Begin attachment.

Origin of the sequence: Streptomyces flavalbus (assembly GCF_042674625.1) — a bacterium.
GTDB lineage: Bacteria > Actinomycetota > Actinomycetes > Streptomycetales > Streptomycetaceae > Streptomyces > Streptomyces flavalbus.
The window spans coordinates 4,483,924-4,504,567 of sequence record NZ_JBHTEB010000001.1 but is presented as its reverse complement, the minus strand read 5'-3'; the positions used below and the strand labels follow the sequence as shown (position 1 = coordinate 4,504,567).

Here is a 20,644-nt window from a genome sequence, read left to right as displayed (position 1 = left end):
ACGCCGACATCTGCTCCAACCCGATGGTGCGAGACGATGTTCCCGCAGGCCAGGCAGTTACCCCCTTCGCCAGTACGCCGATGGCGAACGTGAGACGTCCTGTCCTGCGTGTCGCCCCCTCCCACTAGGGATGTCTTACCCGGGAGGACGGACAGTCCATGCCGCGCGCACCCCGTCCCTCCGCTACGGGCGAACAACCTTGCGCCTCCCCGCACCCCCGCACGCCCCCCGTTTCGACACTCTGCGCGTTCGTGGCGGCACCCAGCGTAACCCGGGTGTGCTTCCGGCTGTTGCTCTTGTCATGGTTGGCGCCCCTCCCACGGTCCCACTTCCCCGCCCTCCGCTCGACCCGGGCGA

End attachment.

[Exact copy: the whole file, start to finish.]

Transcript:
Origin of the sequence: Streptomyces flavalbus (assembly GCF_042674625.1) — a bacterium.
GTDB lineage: Bacteria > Actinomycetota > Actinomycetes > Streptomycetales > Streptomycetaceae > Streptomyces > Streptomyces flavalbus.
The window spans coordinates 4,483,924-4,504,567 of sequence record NZ_JBHTEB010000001.1 but is presented as its reverse complement, the minus strand read 5'-3'; the positions used below and the strand labels follow the sequence as shown (position 1 = coordinate 4,504,567).

Here is a 20,644-nt window from a genome sequence, read left to right as displayed (position 1 = left end):
ACGCCGACATCTGCTCCAACCCGATGGTGCGAGACGATGTTCCCGCAGGCCAGGCAGTTACCCCCTTCGCCAGTACGCCGATGGCGAACGTGAGACGTCCTGTCCTGCGTGTCGCCCCCTCCCACTAGGGATGTCTTACCCGGGAGGACGGACAGTCCATGCCGCGCGCACCCCGTCCCTCCGCTACGGGCGAACAACCTTGCGCCTCCCCGCACCCCCGCACGCCCCCCGTTTCGACACTCTGCGCGTTCGTGGCGGCACCCAGCGTAACCCGGGTGTGCTTCCGGCTGTTGCTCTTGTCATGGTTGGCGCCCCTCCCACGGTCCCACTTCCCCGCCCTCCGCTCGACCCGGGCGA